Multimodality imaging appearances of malignant peritoneal disease, important differential diagnoses, and pitfall cases
Number:27ESURABS0058
Type:Educational Electronic Presentation
Authors: Samantha Fossey, Faye Cuthbert
Keywords:periton*, carcinomatosis
SECTIONS
Educational objective

Introduction:

Primary serous peritoneal cancer (PPC) is a rare epithelial tumour that arises in the peritoneum and is thought to arise from extraovarian mesothelium that has Mullerian potential. PPC is histologically identical to surface epithelial ovarian cancer (which accounts for 90% of ovarian cancer) because tumour cells lie on the surface of the ovary or fallopian tubes and slough off and enter the peritoneal circulation. [1,2]

Peritoneal carcinomatosis can also result from metastatic spread of tumours from: the GI tract, ovary, lung, breast and uterus. Peritoneal disease can be seen in other benign conditions, therefore careful imaging assessment is paramount, and biopsy can profoundly alter management. [3]

 

The purpose of our educational exhibit is to:

Summarise and illustrate -

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Topic Review

The normal circulation of peritoneal fluid within the abdominal cavity and its regions of stasis

The peritoneum is a thin, translucent serosal membrane that covers the surface of the peritoneal cavity and its mesenteries. It’s purpose is to provide a surface over which the viscera can move, and as a site of fluid transport. [3]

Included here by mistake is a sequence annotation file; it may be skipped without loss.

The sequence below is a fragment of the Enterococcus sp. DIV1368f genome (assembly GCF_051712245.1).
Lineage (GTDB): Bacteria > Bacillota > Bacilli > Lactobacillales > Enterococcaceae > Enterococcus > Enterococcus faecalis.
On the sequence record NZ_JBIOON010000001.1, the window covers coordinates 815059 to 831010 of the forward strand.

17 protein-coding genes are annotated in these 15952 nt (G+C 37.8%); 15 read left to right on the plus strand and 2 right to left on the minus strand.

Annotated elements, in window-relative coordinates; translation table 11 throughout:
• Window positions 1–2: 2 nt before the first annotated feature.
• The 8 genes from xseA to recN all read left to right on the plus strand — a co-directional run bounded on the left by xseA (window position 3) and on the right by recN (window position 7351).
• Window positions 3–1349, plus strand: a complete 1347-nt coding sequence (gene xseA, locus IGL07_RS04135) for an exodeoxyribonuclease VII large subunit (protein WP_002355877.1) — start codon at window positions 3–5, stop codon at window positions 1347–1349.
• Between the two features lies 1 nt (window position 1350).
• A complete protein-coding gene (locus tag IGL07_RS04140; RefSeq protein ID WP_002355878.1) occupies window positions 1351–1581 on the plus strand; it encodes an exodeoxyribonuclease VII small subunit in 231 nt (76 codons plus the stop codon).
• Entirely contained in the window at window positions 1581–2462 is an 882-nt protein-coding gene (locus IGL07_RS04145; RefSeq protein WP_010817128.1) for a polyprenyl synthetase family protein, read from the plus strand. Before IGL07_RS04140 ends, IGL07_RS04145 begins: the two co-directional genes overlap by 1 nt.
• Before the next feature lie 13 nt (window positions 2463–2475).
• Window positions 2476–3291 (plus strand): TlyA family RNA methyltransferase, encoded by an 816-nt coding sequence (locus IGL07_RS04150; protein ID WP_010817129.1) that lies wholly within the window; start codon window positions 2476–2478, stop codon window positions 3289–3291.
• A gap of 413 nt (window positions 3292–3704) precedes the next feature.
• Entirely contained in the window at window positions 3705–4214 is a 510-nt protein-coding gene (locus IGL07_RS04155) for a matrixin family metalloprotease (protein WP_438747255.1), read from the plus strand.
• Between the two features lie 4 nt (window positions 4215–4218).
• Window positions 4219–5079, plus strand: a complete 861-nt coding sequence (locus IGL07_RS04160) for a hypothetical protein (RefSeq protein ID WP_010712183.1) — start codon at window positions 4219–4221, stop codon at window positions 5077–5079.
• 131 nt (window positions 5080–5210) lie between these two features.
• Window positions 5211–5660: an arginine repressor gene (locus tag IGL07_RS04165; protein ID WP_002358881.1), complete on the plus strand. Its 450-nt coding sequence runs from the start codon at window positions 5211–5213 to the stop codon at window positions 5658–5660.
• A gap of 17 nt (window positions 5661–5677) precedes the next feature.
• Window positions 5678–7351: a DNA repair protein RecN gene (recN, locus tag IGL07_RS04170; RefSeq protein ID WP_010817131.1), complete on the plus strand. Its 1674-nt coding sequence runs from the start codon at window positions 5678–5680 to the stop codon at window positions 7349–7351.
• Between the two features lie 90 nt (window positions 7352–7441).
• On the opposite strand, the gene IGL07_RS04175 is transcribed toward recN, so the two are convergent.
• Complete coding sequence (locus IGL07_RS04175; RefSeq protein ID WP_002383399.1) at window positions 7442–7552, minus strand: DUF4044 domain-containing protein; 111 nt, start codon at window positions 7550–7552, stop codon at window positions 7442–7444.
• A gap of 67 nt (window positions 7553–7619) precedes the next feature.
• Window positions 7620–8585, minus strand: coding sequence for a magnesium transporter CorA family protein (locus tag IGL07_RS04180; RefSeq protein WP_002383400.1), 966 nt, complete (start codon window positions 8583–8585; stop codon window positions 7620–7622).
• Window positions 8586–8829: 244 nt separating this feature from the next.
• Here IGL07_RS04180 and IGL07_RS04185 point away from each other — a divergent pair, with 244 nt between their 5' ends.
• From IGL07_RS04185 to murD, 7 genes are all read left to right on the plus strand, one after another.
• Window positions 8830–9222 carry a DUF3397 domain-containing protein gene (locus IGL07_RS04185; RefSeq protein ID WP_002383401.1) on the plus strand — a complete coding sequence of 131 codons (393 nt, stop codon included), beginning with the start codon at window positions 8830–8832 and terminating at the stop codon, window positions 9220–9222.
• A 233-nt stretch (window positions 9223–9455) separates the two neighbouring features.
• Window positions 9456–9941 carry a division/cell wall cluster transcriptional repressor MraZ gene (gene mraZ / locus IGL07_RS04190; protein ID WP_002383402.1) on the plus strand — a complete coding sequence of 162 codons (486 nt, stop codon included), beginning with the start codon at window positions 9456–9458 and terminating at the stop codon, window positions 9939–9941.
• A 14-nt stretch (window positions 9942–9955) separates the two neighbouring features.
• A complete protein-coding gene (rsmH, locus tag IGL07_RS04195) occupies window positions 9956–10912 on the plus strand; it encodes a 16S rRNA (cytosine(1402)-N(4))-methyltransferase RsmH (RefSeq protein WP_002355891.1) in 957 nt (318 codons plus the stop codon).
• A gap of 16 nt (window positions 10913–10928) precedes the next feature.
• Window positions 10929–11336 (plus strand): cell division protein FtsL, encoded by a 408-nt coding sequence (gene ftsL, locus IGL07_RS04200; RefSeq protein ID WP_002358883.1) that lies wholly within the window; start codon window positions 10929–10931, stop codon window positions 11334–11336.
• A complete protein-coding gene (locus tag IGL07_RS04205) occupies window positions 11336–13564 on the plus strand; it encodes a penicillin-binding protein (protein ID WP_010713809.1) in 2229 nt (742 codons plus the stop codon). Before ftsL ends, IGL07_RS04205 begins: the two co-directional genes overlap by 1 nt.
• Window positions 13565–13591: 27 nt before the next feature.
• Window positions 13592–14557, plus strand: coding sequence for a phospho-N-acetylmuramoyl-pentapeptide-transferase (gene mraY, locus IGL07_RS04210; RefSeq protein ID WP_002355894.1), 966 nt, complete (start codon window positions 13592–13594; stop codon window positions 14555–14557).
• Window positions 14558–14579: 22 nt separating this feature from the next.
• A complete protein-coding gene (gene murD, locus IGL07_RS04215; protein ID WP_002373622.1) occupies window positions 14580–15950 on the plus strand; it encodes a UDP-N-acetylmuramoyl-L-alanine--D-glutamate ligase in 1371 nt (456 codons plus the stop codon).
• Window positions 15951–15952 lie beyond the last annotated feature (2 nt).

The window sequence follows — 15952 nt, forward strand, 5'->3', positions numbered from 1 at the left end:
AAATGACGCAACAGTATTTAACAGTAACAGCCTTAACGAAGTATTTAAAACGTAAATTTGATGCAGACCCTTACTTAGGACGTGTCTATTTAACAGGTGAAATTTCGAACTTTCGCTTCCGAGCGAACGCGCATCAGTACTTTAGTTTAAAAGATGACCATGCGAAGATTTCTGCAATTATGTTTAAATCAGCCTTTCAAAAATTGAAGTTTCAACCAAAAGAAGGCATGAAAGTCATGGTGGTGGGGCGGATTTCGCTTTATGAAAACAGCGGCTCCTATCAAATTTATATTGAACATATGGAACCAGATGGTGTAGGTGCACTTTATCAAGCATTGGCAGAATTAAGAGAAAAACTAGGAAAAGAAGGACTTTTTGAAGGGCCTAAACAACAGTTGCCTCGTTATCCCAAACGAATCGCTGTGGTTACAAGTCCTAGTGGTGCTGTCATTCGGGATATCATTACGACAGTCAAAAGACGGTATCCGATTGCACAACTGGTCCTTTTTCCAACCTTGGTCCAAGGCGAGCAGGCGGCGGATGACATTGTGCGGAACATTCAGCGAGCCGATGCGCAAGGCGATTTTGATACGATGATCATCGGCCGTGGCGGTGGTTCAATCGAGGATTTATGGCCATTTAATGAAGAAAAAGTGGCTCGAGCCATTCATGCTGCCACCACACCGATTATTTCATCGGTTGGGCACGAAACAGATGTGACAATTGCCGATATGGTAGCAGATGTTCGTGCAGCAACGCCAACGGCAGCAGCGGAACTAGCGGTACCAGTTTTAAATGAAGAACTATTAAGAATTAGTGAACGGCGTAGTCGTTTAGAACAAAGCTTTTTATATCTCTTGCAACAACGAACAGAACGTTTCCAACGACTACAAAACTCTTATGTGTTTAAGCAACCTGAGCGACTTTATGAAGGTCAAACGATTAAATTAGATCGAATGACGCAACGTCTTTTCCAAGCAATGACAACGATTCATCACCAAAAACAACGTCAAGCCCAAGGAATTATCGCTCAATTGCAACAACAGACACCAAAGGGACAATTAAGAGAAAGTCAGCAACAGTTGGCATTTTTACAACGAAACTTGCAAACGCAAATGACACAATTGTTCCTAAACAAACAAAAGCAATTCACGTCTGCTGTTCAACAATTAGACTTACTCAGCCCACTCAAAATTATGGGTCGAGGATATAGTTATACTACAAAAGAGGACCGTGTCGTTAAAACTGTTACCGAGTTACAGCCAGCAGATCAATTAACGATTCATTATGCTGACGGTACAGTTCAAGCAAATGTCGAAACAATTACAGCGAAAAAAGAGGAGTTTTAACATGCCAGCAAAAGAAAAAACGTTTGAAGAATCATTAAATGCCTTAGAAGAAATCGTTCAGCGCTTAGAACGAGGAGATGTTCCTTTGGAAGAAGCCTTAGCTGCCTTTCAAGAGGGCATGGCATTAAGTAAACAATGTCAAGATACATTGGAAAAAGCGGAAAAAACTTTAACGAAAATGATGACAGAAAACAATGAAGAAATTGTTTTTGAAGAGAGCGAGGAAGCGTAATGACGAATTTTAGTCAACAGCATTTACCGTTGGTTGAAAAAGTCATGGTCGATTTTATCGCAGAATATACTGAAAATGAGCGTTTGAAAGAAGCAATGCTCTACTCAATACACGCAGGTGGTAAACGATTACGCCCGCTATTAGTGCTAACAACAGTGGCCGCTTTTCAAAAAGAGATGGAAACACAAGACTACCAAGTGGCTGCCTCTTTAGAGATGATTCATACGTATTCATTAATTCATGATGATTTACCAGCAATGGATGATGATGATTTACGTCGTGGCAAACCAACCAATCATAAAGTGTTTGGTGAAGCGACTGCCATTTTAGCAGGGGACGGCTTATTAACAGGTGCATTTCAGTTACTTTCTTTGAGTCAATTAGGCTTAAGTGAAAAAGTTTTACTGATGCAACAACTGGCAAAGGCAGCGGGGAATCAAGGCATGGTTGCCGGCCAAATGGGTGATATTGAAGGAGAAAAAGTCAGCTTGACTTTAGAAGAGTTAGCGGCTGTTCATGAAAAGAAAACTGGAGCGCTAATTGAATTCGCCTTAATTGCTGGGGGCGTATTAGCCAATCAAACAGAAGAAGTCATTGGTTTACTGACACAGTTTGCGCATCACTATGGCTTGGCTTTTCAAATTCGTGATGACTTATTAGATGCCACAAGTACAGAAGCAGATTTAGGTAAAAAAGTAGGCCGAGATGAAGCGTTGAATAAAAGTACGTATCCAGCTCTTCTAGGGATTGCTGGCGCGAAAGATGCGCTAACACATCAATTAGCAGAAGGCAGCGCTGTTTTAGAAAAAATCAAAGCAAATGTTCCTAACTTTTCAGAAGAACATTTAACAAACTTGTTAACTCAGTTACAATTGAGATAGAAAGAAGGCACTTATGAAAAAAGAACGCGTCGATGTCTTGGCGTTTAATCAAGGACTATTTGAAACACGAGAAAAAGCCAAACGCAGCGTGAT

Malignant cells are carried by peritoneal fluid throughout the abdomen and pelvis resulting in widespread metastases. The fluid follows a predictable circulation pathway from the pelvis to the diaphragm that is defined by the reflections of the peritoneum. [3]


Peritoneal fluid can flow upward from the pelvis due to pressure gradients in the abdomen which increase during inspiration (FIG 1). There are dependent recesses where the flow of...

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Figure 1: Coronal reformatted CT image demonstrating the circulation pathway of peritoneal fluid (arrows) from pelvis to abdomen that is defined by the reflections of the peritoneum.
Figure 2: Multiplanar CT images illustrating dependent recesses within the peritoneal cavity where flow may be interrupted and tumour cells can be deposited to form implants. (a) Coronal reformatted image shows subphrenic and subcapsular liver tumour deposits (black arrows). (b) Axial image shows tumour deposits in both paracolic gutters (black arrows). (c) Coronal reformatted image shows deposits in the ileocolic region (black arrow). (d) Sagittal reformatted image demonstrates tumour mass in the rectouterine space (black asterisk).


Conclusions

Peritoneal disease in women is not necessarily due to ovarian cancer, and imaging should be carefully assessed to look for clues in the differential. Imaging appearances of peritoneal carcinomatosis are predictable but can be diagnostically challenging because of its mimics. It is important to consider potential alternatives and biopsy, as optimal management differs with histology.

 

 


References
[1] Levy, A. Arnaiz, J. Shaw, J. et al. Primary Peritoneal Tumors: Imaging Features with Pathologic Correlation. Radiographics 2008;28:583-607.
[2] Pannu, H. Bristow, R. Montz, F. et al. Multidetector CT of Peritoneal Carcinomatosis from Ovarian Cancer.RadioGraphics 2003; 23:687–701
[3] Levy, A. Shaw, J. Sobin, L. Secondary Tumors and Tumorlike Lesions of the Peritoneal Cavity: Imaging Features with...

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